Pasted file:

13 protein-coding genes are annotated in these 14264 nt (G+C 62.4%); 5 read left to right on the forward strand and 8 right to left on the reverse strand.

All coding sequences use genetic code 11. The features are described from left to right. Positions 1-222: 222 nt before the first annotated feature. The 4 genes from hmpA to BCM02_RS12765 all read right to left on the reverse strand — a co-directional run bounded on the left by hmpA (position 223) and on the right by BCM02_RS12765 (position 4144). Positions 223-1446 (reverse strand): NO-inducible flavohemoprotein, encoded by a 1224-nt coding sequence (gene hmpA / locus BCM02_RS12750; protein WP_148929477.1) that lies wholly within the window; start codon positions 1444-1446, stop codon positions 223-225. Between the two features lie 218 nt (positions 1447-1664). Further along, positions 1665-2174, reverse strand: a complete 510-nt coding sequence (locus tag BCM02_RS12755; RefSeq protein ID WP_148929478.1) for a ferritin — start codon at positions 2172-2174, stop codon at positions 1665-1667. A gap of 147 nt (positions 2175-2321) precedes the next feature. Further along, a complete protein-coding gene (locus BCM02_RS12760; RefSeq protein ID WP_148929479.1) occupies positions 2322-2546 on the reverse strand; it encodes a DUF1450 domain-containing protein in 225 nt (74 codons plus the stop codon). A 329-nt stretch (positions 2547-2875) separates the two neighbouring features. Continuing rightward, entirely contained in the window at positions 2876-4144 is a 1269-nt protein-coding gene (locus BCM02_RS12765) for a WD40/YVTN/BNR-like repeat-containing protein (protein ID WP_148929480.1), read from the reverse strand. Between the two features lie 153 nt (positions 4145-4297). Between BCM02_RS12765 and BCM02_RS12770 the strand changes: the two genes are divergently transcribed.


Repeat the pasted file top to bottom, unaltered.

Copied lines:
13 protein-coding genes are annotated in these 14264 nt (G+C 62.4%); 5 read left to right on the forward strand and 8 right to left on the reverse strand.

All coding sequences use genetic code 11. The features are described from left to right. Positions 1-222: 222 nt before the first annotated feature. The 4 genes from hmpA to BCM02_RS12765 all read right to left on the reverse strand — a co-directional run bounded on the left by hmpA (position 223) and on the right by BCM02_RS12765 (position 4144). Positions 223-1446 (reverse strand): NO-inducible flavohemoprotein, encoded by a 1224-nt coding sequence (gene hmpA / locus BCM02_RS12750; protein WP_148929477.1) that lies wholly within the window; start codon positions 1444-1446, stop codon positions 223-225. Between the two features lie 218 nt (positions 1447-1664). Further along, positions 1665-2174, reverse strand: a complete 510-nt coding sequence (locus tag BCM02_RS12755; RefSeq protein ID WP_148929478.1) for a ferritin — start codon at positions 2172-2174, stop codon at positions 1665-1667. A gap of 147 nt (positions 2175-2321) precedes the next feature. Further along, a complete protein-coding gene (locus BCM02_RS12760; RefSeq protein ID WP_148929479.1) occupies positions 2322-2546 on the reverse strand; it encodes a DUF1450 domain-containing protein in 225 nt (74 codons plus the stop codon). A 329-nt stretch (positions 2547-2875) separates the two neighbouring features. Continuing rightward, entirely contained in the window at positions 2876-4144 is a 1269-nt protein-coding gene (locus BCM02_RS12765) for a WD40/YVTN/BNR-like repeat-containing protein (protein ID WP_148929480.1), read from the reverse strand. Between the two features lie 153 nt (positions 4145-4297). Between BCM02_RS12765 and BCM02_RS12770 the strand changes: the two genes are divergently transcribed.